The Major Port Authorities Act, 2020, is aimed at decentralising decision-making and infusing professionalism in the governance of 13 major ports. The act seeks to impart faster and transparent decision-making to benefit stakeholders and improve project execution capabilities by reorienting the governance model in central ports to the landlord port model in line with the best global practices.
Making In an important development in the country’s ports & shipping sector, the Major Ports Authorities Bill, 2020, received the presidential assent to become law in February. Earlier, the Parliament passed the bill, after it was moved by Mansukh Mandaviya, Minister of State (Independent Charge) for Ports, Shipping & Waterways in Rajya Sabha.
After the passage of the bill, an elated Mandaviya tweeted from his official handle, @mansukhmandaviya, “Now the Port-led Prosperity will gain momentum!”
The act is aimed at decentralising decision-making and infusing professionalism in the governance of 13 major ports. These include the ports located in Chennai (Tamil Nadu), Kochi (Kerala), Ennore (Tamil Nadu), Kolkata (West Bengal), Kandla (Gujarat), Mangaluru (Karnataka), Mormugao (Goa), Mumbai Port Trust (Maharashtra), Jawaharlal Nehru Port Trust (JNPT, Maharashtra), Paradip (Odisha), Tuticorin (Tamil Nadu) and Visakhapatnam (Andhra Pradesh).
The act seeks to impart faster and transparent decision-making to benefit stakeholders and improve project execution capability by reorienting the governance model in central ports to the landlord port model in line with the best global practices. This will also help in bringing transparency to operations at major ports. It is also expected to empower the major ports to perform with greater efficiency on account of full autonomy in decision-making and by modernising the institutional framework.
According to Ankit Patel, Vice President & Co-Head, Corporate Ratings at the credit rating agency, ICRA, the bill’s enactment was a long-awaited reform.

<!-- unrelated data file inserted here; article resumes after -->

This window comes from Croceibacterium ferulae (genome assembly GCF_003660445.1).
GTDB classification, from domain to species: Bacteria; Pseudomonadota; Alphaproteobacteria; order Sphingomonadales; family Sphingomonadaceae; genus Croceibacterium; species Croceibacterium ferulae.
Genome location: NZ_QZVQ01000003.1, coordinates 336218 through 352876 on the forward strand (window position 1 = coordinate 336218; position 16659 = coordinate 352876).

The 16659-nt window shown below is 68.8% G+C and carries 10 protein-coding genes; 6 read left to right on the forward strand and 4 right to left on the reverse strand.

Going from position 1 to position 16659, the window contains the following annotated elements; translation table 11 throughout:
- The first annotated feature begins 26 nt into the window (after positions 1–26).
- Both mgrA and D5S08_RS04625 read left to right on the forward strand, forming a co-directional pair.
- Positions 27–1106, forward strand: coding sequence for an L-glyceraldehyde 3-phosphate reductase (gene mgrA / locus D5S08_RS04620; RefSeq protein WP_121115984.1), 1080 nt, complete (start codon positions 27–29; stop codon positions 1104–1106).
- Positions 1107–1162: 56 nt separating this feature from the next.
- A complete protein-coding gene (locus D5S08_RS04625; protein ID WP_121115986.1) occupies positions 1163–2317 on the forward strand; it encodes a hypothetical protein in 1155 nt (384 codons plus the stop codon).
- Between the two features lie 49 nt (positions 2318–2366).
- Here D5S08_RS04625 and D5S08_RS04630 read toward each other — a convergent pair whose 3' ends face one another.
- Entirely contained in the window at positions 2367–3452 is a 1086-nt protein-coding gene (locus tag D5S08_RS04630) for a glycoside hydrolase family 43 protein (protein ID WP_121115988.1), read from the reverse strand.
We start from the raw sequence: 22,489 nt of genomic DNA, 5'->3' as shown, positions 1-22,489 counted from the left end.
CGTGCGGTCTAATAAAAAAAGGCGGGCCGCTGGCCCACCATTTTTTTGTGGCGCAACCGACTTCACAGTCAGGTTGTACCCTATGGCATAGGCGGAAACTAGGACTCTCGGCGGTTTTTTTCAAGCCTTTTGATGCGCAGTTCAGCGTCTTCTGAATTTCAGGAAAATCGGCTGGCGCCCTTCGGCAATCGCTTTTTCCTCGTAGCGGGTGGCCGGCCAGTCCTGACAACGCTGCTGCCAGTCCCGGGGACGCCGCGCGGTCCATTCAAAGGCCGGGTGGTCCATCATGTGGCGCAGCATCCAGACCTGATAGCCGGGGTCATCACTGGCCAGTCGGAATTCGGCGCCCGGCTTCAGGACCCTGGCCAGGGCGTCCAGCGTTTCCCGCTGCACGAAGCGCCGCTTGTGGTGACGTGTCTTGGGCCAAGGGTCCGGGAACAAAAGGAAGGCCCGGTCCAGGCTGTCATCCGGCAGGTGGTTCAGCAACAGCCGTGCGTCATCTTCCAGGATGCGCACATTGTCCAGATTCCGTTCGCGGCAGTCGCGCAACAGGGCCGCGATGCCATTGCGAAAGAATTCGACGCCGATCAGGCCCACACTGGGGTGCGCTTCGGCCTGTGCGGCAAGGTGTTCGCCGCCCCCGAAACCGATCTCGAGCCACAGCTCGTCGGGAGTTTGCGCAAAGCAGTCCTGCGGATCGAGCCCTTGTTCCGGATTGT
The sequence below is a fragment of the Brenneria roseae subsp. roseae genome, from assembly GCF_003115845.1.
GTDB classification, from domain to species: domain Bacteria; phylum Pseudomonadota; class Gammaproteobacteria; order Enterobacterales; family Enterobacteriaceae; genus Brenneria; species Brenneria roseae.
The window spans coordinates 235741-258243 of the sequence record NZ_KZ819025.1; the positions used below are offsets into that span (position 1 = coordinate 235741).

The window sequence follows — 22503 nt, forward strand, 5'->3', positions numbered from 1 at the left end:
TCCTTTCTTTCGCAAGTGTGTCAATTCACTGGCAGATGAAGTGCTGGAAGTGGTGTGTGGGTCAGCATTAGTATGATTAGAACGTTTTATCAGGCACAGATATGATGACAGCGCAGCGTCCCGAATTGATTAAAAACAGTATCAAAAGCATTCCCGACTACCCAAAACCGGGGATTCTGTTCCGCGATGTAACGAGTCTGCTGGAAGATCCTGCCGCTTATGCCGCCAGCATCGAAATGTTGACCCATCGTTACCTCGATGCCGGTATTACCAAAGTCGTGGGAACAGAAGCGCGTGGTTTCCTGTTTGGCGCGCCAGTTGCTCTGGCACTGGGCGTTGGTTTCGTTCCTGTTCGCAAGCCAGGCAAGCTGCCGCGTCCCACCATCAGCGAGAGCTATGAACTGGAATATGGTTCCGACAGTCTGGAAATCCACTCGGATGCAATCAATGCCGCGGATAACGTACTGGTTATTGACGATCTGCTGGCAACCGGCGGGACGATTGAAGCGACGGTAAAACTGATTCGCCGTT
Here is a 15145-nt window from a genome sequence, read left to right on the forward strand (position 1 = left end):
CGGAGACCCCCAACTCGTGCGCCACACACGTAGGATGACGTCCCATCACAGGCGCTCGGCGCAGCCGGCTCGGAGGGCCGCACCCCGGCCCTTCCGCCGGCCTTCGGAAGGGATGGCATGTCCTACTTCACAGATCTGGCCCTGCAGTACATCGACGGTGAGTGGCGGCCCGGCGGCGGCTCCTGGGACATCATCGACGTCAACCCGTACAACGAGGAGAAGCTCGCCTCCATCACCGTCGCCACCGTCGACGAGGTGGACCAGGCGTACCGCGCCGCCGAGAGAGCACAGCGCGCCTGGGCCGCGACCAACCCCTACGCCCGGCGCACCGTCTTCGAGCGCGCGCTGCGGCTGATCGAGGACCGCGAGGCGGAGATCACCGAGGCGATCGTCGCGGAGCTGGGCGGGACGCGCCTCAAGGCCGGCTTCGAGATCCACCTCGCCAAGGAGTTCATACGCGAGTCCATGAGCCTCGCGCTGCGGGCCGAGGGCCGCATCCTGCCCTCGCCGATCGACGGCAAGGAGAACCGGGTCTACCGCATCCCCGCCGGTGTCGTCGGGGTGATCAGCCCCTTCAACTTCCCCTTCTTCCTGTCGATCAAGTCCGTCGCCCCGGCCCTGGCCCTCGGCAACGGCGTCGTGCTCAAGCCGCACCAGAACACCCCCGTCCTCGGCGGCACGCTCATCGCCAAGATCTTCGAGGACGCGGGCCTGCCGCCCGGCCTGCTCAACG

“The bill envisions the creation of a board for each of the major ports replacing the existing Port Trusts. The board will have the power to take decisions on tariff setting, land usage, dispute resolution, Capex planning, fundraising and several other strategic issues at the major ports,” Patel told INFRASTRUCTURE TODAY.
He felt that this was also positive in terms of attracting more private sector investments in major ports under the PPP regime, as the budget outlay for the sector is limited while Capex requirements are large under the Ministry of Ports, Shipping and Waterways’ Sagarmala Project.
The Sagarmala project envisages boosting the performance of the country’s logistics sector by unlocking the potential of waterways and the coastline to minimise infrastructural investments required to meet these targets.
A COMPACT LEGISLATION
The act is more compact in comparison to the Major Port Trusts Act, 1963, as the number of sections has been reduced to 76 from 134 by eliminating overlapping and obsolete sections. The new act has proposed a simplified composition of the board of port authority, which will comprise 11 to 13 members from the present 17 to 19 members, representing various interests. A compact board with professional and independent members will strengthen decision-making and strategic planning.
Provision has been made for the inclusion of representatives of the state government in which the asset is located, Ministry of Railways, Ministry of Defence and departments of customs and revenue as members in the board. Besides, the board will also have a Central Government nominee and a member representing the employees of the major port authority.
The role of the Tariff Authority for Major Ports (TAMP) has been redefined. The port authority has now been given powers to fix tariffs, which will act as a reference tariff for purposes of bidding for public-private partnership (PPP) projects. PPP operators will be free to fix tariffs based on market conditions. The board of port authority has been delegated the power to fix the scale of rates for other port services and assets including land.
An adjudicatory board has been proposed to be created to carry out the residual function of the erstwhile TAMP for major ports, to look into disputes between ports and public-private partnership (PPP) concessionaires, to review stressed projects and suggest measures for their revival and to look into complaints regarding services rendered by the ports or private operators operating within the ports.
The boards of port authority have been delegated full powers to enter into contracts, planning and development, fixing of tariff (except in national interest), security and emergencies arising out of inaction and default. In the present MPT Act, 1963, prior approval of the Central Government was required in 22 instances.
The board of each major port shall be entitled to create a specific master plan in respect of any development or infrastructure.
“The new autonomous structure should enable faster decision-making, infusion of professionalism and improvement in efficiency levels ensuring better usage of port assets, hence benefitting all the stakeholders,” averred ICRA’s Patel.
Provisions of corporate social responsibility (CSR) and development of infrastructure by port authority have been introduced. Provision has been made for safeguarding the pay and allowances and service conditions including pensionary benefits of the employees of major ports.